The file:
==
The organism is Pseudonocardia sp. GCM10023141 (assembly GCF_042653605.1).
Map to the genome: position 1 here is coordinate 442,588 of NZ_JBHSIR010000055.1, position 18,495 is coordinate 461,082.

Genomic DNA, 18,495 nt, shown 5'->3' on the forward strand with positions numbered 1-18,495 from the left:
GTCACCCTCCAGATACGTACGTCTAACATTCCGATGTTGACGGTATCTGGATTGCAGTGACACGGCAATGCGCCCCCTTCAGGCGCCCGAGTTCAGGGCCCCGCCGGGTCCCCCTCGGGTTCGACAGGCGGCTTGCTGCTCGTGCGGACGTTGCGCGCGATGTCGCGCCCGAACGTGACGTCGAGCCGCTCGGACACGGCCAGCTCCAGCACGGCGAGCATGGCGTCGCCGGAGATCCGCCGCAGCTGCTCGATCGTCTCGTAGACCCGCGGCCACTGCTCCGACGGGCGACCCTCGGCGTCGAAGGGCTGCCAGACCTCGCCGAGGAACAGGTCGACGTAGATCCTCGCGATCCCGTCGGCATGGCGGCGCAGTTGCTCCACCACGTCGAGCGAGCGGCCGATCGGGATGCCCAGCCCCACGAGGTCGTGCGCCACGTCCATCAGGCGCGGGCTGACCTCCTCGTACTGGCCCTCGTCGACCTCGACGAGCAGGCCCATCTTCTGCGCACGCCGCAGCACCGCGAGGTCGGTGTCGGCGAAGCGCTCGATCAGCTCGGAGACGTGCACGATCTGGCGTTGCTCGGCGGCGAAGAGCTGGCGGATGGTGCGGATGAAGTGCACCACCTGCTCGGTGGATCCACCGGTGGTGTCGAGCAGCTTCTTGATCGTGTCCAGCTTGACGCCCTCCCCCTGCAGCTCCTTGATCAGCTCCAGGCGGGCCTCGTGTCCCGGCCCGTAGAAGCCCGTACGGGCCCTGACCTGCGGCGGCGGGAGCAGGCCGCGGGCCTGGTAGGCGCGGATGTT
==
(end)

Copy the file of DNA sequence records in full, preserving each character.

The organism is Pseudonocardia sp. GCM10023141 (assembly GCF_042653605.1).
Map to the genome: position 1 here is coordinate 442,588 of NZ_JBHSIR010000055.1, position 18,495 is coordinate 461,082.

Genomic DNA, 18,495 nt, shown 5'->3' on the forward strand with positions numbered 1-18,495 from the left:
GTCACCCTCCAGATACGTACGTCTAACATTCCGATGTTGACGGTATCTGGATTGCAGTGACACGGCAATGCGCCCCCTTCAGGCGCCCGAGTTCAGGGCCCCGCCGGGTCCCCCTCGGGTTCGACAGGCGGCTTGCTGCTCGTGCGGACGTTGCGCGCGATGTCGCGCCCGAACGTGACGTCGAGCCGCTCGGACACGGCCAGCTCCAGCACGGCGAGCATGGCGTCGCCGGAGATCCGCCGCAGCTGCTCGATCGTCTCGTAGACCCGCGGCCACTGCTCCGACGGGCGACCCTCGGCGTCGAAGGGCTGCCAGACCTCGCCGAGGAACAGGTCGACGTAGATCCTCGCGATCCCGTCGGCATGGCGGCGCAGTTGCTCCACCACGTCGAGCGAGCGGCCGATCGGGATGCCCAGCCCCACGAGGTCGTGCGCCACGTCCATCAGGCGCGGGCTGACCTCCTCGTACTGGCCCTCGTCGACCTCGACGAGCAGGCCCATCTTCTGCGCACGCCGCAGCACCGCGAGGTCGGTGTCGGCGAAGCGCTCGATCAGCTCGGAGACGTGCACGATCTGGCGTTGCTCGGCGGCGAAGAGCTGGCGGATGGTGCGGATGAAGTGCACCACCTGCTCGGTGGATCCACCGGTGGTGTCGAGCAGCTTCTTGATCGTGTCCAGCTTGACGCCCTCCCCCTGCAGCTCCTTGATCAGCTCCAGGCGGGCCTCGTGTCCCGGCCCGTAGAAGCCCGTACGGGCCCTGACCTGCGGCGGCGGGAGCAGGCCGCGGGCCTGGTAGGCGCGGATGTT